The decentralized solution is handy for the small and less urbanized municipality however the centralized solution would be an appropriate solution for the highly populated cities, like Kathmandu where the availability of land for ISWM facilities is very crucial. Large-scale composting to produce fertilizer is the preferred option considering the huge demand for organic fertilizer and the potential for import substitution. As an alternative to recover the resources from organic waste, waste to energy (biogas plant) for treatment of source-segregated biodegradable waste can be established to generate energy in the form of methane gas. This option doesn’t only recover energy from the biodegradable fraction of solid waste but also provides compost fertilizers.
For non-degradable dry waste, increasing the recycling rate is the most preferred option but this requires more investment for infrastructures. Not only for managing massive amounts of solid waste in a sustainable manner but also for making it a profitable business, larger investments and a business vision is important. This is where the competent private sector and investors should step in. The private sector should take care of waste management where the local government should act as a regulatory body.
Do you think we lack good waste-management policies?
I don’t think so. Our plans and policies are up to date. Where we are lacking is in their implementation. It may be because of low vision, willpower, and confidence in leadership. Without a functional institutional arrangement, no policies could be implemented.
It is important that all solid waste management stakeholders should have collective efforts to find a sustainable solution to this problem. As of now, the first two tiers of government have not provided any technical support to municipals which is a major mistake. A competent federal unit is hence required to assist local levels in all aspects of solid waste management, especially in policy formulation and development of guidelines.
I learned that the new national solid waste management policy was recently approved by the cabinet and now needs the revision of the solid waste management act, 2011 in the context of three tiers of governments as well as to address a new stream of waste. Moreover, we should introduce investment-friendly policies and plans to attract the private sector for this business with a focus on resource recovery and establishing recycling facilities. Extended producer responsibility (EPR) laws should be introduced to make manufacturers responsible for managing the use of single-use and low-grade plastics as they are either expensive to recycle or can’t be recycled at all.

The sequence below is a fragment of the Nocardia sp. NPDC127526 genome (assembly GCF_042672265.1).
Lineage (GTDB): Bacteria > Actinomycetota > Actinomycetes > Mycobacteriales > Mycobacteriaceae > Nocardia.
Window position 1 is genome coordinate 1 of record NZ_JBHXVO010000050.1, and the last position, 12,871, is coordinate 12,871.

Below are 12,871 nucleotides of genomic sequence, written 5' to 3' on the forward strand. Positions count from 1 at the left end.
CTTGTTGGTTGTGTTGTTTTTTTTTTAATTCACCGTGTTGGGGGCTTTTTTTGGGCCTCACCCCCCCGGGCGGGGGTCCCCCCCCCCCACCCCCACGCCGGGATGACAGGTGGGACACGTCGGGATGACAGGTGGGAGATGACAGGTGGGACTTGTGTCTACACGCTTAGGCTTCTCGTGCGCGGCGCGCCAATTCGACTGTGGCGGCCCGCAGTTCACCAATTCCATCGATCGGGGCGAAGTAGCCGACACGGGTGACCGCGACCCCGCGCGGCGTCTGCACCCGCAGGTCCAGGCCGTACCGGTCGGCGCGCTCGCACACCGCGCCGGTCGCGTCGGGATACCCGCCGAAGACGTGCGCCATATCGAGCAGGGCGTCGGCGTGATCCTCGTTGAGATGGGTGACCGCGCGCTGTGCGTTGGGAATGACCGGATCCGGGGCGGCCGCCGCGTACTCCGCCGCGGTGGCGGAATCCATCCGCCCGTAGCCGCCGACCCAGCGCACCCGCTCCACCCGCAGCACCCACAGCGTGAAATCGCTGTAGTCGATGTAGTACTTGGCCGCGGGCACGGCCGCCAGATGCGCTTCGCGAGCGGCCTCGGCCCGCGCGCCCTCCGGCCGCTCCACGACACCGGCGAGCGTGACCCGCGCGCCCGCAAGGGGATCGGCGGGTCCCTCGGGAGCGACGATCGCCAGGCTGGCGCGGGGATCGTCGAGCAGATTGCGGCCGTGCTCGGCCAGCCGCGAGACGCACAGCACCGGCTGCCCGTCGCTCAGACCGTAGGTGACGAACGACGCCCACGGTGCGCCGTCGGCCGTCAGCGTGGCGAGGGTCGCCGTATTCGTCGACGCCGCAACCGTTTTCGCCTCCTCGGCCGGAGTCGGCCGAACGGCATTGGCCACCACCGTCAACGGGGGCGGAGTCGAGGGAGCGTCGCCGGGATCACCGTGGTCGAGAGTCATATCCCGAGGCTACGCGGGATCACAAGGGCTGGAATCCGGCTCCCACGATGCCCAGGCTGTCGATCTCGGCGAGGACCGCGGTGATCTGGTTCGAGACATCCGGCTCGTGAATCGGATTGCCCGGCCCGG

What do you suggest stakeholders do?
Collection coverage should be largely extended in the local units of Kathmandu valley and safely transport and disposal at the Bancharedanda landfill site by following sanitary landfill operational guidelines should be mandatory. Also, improvement in the collection and transportation systems with the recovery of resources from waste to reduce its amount at landfill should be implemented. For this, the people (waste producers) should segregate waste at sources at least in biodegradable and non-degradable fractions and keep it at the proper place inside their house premises before collecting by respective service providers.
Biodegradable waste has to be managed at the source through household composting to make fertilizers if possible. The municipality as well as authorized private companies should collect and transport source-segregated waste separately as per the schedule and treat it in the municipal level treatment plants. The federal government should provide the land where the municipality can build and operate waste treatment and recovery/recycling infrastructures in partnership with the private sector.
If we follow all the procedures, only residual waste (almost 30 percent of total amount) is what remains to be managed at the sanitary landfill site. Simultaneously, the post-closure and land utilization of Sisdol dumping site should be carried out to reduce existing adverse impacts on the public and the environment.
As for Sisdol residents, the problems they raised are always valid, and their protest is legitimate, but they have been making irrelevant agreements every time. As a result, the real victims are deprived of justice but a few ill-intended so-called victims have received the advantage while the government has made several agreements just for crisis management instead of problem solving. They should ask for a proper operation of the landfill site—one that does not endanger their health and environment. They instead bargain for jobs and physical infrastructure. If the site is managed as per standard, environmental compensation for the affected area should be distributed for the development and income generating activities of local people on priority basis.
A shorter version of this interview was published in the print edition of The Annapurna Express on June 16.